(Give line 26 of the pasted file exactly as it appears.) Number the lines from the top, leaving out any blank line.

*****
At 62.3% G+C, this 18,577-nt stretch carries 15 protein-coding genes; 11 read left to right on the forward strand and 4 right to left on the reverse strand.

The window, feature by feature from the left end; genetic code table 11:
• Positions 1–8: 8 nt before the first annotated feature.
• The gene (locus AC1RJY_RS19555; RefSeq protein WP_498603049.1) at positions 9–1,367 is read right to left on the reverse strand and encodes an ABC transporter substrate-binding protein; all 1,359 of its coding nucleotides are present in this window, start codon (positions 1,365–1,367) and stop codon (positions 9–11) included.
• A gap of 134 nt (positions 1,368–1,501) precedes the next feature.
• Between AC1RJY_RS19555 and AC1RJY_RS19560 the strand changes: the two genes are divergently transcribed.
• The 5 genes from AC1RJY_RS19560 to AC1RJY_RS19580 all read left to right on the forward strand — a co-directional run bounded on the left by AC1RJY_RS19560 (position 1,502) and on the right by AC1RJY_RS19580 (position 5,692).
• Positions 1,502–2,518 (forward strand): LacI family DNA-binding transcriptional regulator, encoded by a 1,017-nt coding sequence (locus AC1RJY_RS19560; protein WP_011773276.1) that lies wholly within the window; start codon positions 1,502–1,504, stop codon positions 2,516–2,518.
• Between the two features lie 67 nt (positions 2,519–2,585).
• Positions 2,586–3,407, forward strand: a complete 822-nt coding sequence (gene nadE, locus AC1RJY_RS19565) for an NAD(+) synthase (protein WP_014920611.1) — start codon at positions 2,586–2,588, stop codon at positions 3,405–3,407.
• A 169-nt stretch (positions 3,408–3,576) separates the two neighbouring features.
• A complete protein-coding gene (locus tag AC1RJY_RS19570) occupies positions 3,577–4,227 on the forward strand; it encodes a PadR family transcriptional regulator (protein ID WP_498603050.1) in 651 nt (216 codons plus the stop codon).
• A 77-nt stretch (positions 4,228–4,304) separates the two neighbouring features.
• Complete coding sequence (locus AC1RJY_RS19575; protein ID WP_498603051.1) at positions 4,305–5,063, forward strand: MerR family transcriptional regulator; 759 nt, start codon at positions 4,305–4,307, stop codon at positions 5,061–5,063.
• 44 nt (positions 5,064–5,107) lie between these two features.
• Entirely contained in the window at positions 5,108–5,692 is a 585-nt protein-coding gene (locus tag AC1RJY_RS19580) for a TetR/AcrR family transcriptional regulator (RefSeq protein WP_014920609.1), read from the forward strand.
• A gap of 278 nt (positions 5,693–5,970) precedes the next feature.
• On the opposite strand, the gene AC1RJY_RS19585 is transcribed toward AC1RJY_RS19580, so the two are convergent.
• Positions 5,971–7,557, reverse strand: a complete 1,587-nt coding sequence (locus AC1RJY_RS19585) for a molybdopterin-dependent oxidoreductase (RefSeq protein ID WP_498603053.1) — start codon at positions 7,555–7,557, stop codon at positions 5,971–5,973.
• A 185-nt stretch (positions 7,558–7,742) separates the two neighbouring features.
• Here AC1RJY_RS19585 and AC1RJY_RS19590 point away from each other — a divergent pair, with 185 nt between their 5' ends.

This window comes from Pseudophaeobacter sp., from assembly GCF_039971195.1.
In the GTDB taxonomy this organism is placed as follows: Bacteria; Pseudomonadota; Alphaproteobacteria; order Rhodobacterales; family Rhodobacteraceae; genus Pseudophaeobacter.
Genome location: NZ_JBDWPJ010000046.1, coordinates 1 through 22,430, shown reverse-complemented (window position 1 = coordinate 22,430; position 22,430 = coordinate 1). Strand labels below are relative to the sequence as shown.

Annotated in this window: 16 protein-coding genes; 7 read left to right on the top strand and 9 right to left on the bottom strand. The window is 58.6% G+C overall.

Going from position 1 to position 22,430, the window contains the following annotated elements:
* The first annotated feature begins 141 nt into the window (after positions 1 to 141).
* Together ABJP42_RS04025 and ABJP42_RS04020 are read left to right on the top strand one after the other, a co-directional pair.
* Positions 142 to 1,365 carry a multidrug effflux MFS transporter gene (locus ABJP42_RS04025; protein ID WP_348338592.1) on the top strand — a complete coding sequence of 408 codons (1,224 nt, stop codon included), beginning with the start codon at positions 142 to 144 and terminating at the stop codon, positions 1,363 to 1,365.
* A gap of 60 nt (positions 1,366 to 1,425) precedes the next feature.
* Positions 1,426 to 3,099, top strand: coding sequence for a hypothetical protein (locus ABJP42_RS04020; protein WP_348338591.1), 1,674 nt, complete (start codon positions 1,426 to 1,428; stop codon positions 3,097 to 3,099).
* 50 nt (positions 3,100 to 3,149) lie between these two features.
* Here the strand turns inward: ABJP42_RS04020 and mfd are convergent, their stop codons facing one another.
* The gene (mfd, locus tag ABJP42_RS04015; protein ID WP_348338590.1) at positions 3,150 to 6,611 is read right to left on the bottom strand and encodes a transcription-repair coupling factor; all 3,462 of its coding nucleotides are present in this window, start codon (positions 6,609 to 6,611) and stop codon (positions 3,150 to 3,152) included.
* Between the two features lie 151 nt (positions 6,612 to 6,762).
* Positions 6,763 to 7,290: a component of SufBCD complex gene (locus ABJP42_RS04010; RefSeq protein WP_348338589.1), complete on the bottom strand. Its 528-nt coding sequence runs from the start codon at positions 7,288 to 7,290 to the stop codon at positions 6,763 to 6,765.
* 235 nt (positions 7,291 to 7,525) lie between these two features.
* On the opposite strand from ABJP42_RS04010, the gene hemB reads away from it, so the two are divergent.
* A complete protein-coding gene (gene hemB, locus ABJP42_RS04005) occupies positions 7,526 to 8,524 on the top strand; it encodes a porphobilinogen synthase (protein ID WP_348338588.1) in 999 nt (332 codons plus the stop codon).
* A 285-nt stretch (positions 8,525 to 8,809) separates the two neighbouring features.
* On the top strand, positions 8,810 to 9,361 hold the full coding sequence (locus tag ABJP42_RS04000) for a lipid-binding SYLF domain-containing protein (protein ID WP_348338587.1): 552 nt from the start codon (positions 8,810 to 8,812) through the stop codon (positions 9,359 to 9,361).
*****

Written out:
Going from position 1 to position 22,430, the window contains the following annotated elements: